The first step in getting a handle on an advisory firm's financials is to separate the owners' personal economics from business economics. You can't make sound, long-term business decisions when your strategies are continually undermined by your short-term personal needs. (This if often exacerbated by the also ironic fact that many financial advisors don't have a long-term personal financial plan.)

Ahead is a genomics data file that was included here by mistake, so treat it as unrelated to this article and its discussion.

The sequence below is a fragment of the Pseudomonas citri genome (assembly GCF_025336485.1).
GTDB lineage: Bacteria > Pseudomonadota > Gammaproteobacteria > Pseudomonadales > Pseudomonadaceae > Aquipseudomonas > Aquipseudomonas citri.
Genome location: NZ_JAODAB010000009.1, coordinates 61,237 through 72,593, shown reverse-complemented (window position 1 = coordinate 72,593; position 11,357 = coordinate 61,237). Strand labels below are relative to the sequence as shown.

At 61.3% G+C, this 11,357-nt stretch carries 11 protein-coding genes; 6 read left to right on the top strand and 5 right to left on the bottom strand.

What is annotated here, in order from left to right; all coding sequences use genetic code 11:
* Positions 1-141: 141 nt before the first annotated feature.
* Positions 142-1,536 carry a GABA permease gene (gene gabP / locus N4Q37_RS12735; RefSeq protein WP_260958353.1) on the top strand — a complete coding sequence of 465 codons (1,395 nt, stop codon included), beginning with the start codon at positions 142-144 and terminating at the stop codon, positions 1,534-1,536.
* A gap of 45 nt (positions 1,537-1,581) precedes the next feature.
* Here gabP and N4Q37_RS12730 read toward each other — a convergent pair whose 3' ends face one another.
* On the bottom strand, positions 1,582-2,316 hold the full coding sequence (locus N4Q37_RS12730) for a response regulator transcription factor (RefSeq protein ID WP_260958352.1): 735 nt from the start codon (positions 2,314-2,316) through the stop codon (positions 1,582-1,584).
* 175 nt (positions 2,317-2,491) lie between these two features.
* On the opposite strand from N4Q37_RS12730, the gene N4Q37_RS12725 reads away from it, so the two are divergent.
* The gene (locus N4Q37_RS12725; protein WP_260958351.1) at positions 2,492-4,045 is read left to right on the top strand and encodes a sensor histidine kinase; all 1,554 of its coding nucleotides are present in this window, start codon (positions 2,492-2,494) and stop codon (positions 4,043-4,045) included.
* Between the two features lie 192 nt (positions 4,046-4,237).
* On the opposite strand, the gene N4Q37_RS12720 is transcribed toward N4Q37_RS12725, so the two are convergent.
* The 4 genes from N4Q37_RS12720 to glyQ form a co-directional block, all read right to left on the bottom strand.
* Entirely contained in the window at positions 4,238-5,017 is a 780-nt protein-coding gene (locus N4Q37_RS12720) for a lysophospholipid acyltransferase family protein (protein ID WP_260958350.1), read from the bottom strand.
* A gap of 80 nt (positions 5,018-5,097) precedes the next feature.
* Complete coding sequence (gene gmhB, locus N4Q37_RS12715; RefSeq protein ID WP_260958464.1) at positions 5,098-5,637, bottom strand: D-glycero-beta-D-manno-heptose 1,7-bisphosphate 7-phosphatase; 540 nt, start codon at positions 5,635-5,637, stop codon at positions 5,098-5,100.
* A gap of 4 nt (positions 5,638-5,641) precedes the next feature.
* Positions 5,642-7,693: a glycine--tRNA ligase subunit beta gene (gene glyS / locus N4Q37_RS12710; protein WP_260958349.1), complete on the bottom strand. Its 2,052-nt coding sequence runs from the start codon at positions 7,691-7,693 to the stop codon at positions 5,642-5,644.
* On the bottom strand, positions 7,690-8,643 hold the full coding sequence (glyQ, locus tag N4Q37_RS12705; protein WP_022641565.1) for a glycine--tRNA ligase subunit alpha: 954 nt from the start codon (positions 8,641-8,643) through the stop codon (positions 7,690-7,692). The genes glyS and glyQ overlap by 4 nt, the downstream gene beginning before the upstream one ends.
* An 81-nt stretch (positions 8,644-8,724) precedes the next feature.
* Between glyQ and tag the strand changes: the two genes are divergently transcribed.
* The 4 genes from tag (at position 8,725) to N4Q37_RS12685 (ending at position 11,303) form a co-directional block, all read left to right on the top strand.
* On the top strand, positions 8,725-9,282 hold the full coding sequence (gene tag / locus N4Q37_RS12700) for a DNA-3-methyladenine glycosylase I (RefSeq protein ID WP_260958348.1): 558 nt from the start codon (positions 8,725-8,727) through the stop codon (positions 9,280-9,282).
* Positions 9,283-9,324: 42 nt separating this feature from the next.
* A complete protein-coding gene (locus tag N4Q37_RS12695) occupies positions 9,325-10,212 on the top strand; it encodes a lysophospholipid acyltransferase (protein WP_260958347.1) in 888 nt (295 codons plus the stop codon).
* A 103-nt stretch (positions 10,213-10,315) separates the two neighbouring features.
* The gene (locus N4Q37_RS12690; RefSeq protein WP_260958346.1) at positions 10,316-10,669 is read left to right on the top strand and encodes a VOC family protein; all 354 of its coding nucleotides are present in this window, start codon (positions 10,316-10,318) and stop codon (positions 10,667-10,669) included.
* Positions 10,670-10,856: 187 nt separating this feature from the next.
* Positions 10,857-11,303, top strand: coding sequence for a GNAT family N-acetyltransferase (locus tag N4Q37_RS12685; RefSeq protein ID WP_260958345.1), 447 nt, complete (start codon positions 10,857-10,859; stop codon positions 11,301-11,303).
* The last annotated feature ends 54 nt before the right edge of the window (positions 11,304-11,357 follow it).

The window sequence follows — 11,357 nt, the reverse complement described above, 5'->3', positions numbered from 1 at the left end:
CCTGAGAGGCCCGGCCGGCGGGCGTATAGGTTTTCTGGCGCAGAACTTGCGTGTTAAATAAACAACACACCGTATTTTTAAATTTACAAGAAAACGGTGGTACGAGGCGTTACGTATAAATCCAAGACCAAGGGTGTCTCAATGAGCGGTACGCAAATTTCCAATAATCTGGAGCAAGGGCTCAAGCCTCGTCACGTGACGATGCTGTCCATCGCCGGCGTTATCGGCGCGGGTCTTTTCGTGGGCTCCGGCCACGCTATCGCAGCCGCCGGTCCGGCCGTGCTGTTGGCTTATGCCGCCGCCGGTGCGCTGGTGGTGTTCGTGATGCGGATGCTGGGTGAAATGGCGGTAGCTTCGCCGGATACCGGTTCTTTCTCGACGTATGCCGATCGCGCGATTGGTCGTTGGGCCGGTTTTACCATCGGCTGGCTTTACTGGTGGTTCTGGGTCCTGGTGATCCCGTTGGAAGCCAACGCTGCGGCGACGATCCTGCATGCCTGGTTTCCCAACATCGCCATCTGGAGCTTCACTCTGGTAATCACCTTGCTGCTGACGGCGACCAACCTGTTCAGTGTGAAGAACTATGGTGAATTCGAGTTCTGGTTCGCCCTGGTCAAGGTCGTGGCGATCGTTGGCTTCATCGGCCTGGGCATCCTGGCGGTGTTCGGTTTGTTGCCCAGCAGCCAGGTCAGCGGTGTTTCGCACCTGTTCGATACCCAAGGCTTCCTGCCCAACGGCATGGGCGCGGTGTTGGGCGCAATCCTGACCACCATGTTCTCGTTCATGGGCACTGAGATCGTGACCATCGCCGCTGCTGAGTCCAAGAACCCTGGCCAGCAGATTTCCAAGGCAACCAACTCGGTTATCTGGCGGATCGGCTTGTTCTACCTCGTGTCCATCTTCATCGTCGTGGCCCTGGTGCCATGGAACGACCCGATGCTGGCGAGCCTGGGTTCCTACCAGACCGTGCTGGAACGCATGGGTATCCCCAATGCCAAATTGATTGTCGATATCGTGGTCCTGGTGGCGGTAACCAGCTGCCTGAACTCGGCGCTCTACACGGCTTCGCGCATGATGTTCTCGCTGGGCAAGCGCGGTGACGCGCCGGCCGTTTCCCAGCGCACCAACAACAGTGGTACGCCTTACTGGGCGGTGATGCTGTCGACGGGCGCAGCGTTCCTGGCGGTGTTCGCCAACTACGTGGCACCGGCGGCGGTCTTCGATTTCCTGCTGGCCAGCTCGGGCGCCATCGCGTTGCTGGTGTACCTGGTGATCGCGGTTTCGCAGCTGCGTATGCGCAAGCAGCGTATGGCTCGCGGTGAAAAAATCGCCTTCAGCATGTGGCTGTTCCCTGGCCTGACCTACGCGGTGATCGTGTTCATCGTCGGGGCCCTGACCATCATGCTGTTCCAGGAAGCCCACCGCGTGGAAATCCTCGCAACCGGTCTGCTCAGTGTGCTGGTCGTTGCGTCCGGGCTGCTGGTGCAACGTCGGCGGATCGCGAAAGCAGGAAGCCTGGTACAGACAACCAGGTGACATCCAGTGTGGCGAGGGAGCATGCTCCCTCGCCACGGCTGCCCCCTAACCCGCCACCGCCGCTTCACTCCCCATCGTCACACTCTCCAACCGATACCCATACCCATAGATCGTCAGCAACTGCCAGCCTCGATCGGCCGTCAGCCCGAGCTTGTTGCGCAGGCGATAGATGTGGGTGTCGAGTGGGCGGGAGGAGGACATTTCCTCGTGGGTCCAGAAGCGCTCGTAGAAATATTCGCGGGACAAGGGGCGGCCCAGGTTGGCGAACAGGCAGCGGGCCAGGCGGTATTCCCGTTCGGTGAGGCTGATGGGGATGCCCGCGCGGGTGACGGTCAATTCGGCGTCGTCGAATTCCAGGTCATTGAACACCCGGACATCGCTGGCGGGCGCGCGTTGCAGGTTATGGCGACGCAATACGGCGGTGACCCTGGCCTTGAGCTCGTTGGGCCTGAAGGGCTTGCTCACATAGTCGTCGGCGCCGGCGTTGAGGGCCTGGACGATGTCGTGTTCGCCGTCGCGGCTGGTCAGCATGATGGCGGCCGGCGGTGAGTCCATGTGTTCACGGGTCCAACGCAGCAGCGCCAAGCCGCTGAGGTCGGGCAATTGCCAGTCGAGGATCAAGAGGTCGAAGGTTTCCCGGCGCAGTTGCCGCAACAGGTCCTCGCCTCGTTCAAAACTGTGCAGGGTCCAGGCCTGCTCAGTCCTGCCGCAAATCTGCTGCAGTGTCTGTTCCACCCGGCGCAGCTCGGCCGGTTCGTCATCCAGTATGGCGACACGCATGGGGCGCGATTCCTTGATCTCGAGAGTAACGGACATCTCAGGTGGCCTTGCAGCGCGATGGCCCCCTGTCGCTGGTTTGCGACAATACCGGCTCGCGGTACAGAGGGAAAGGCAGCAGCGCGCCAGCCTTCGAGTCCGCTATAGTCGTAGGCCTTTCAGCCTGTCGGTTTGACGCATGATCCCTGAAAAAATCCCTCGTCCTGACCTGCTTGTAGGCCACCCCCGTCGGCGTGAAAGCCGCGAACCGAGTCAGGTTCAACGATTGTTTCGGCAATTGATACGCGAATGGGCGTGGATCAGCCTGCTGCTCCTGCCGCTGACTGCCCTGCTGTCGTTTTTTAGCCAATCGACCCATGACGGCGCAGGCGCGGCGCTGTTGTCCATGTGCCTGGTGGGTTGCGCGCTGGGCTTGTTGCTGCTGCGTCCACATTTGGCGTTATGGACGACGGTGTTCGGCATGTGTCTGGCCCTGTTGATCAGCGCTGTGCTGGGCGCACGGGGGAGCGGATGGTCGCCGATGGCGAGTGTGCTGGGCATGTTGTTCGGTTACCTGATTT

Certainly, your business strategy must be driven by your overall personal needs and goals. For instance, do you want a cash flow business that maximizes owner's income today? Or do you want to maximize the future equity of your firm, by reinvesting part of the profits in staffing, technology, and attracting new clients? Yet, once this decision is made, your personal finances should be based on its projected owner's income, and business decisions need to be made on the basis of how best to achieve the goals you have set for your business. Without this kind of separation, your firm will never achieve its full potential.